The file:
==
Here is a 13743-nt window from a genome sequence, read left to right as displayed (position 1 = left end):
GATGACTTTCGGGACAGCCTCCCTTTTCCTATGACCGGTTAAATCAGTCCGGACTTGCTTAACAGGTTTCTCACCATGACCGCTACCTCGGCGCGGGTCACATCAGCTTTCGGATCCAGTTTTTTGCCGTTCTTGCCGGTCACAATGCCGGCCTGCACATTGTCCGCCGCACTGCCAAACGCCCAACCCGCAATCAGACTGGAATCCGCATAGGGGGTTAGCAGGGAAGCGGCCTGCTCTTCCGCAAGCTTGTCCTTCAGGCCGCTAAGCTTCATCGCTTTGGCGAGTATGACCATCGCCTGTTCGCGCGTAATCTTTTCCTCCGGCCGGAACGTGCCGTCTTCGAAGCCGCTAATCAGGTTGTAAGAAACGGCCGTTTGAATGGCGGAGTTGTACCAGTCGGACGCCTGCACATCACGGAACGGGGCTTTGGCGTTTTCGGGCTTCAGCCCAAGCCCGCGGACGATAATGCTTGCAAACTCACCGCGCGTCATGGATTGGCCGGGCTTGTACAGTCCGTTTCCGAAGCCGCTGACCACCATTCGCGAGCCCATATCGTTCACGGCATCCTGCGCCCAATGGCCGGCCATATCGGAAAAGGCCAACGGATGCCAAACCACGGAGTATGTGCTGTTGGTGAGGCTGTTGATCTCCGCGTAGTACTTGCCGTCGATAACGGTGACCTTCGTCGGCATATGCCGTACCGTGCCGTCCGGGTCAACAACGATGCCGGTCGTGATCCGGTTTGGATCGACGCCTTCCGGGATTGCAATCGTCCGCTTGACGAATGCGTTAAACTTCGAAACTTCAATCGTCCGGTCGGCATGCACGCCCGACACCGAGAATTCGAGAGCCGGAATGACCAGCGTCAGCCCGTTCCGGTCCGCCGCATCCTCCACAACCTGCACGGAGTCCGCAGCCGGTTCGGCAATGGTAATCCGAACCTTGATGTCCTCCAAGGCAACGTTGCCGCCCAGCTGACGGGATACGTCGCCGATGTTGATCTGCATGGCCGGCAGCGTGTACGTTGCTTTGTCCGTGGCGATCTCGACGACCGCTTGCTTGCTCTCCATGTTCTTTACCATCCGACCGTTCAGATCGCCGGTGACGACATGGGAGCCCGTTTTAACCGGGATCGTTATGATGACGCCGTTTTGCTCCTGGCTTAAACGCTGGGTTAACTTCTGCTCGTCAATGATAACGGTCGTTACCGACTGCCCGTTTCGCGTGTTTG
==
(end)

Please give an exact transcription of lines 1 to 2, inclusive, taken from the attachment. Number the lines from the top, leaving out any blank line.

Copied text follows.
Here is a 13743-nt window from a genome sequence, read left to right as displayed (position 1 = left end):
GATGACTTTCGGGACAGCCTCCCTTTTCCTATGACCGGTTAAATCAGTCCGGACTTGCTTAACAGGTTTCTCACCATGACCGCTACCTCGGCGCGGGTCACATCAGCTTTCGGATCCAGTTTTTTGCCGTTCTTGCCGGTCACAATGCCGGCCTGCACATTGTCCGCCGCACTGCCAAACGCCCAACCCGCAATCAGACTGGAATCCGCATAGGGGGTTAGCAGGGAAGCGGCCTGCTCTTCCGCAAGCTTGTCCTTCAGGCCGCTAAGCTTCATCGCTTTGGCGAGTATGACCATCGCCTGTTCGCGCGTAATCTTTTCCTCCGGCCGGAACGTGCCGTCTTCGAAGCCGCTAATCAGGTTGTAAGAAACGGCCGTTTGAATGGCGGAGTTGTACCAGTCGGACGCCTGCACATCACGGAACGGGGCTTTGGCGTTTTCGGGCTTCAGCCCAAGCCCGCGGACGATAATGCTTGCAAACTCACCGCGCGTCATGGATTGGCCGGGCTTGTACAGTCCGTTTCCGAAGCCGCTGACCACCATTCGCGAGCCCATATCGTTCACGGCATCCTGCGCCCAATGGCCGGCCATATCGGAAAAGGCCAACGGATGCCAAACCACGGAGTATGTGCTGTTGGTGAGGCTGTTGATCTCCGCGTAGTACTTGCCGTCGATAACGGTGACCTTCGTCGGCATATGCCGTACCGTGCCGTCCGGGTCAACAACGATGCCGGTCGTGATCCGGTTTGGATCGACGCCTTCCGGGATTGCAATCGTCCGCTTGACGAATGCGTTAAACTTCGAAACTTCAATCGTCCGGTCGGCATGCACGCCCGACACCGAGAATTCGAGAGCCGGAATGACCAGCGTCAGCCCGTTCCGGTCCGCCGCATCCTCCACAACCTGCACGGAGTCCGCAGCCGGTTCGGCAATGGTAATCCGAACCTTGATGTCCTCCAAGGCAACGTTGCCGCCCAGCTGACGGGATACGTCGCCGATGTTGATCTGCATGGCCGGCAGCGTGTACGTTGCTTTGTCCGTGGCGATCTCGACGACCGCTTGCTTGCTCTCCATGTTCTTTACCATCCGACCGTTCAGATCGCCGGTGACGACATGGGAGCCCGTTTTAACCGGGATCGTTATGATGACGCCGTTTTGCTCCTGGCTTAAACGCTGGGTTAACTTCTGCTCGTCAATGATAACGGTCGTTACCGACTGCCCGTTTCGCGTGTTTG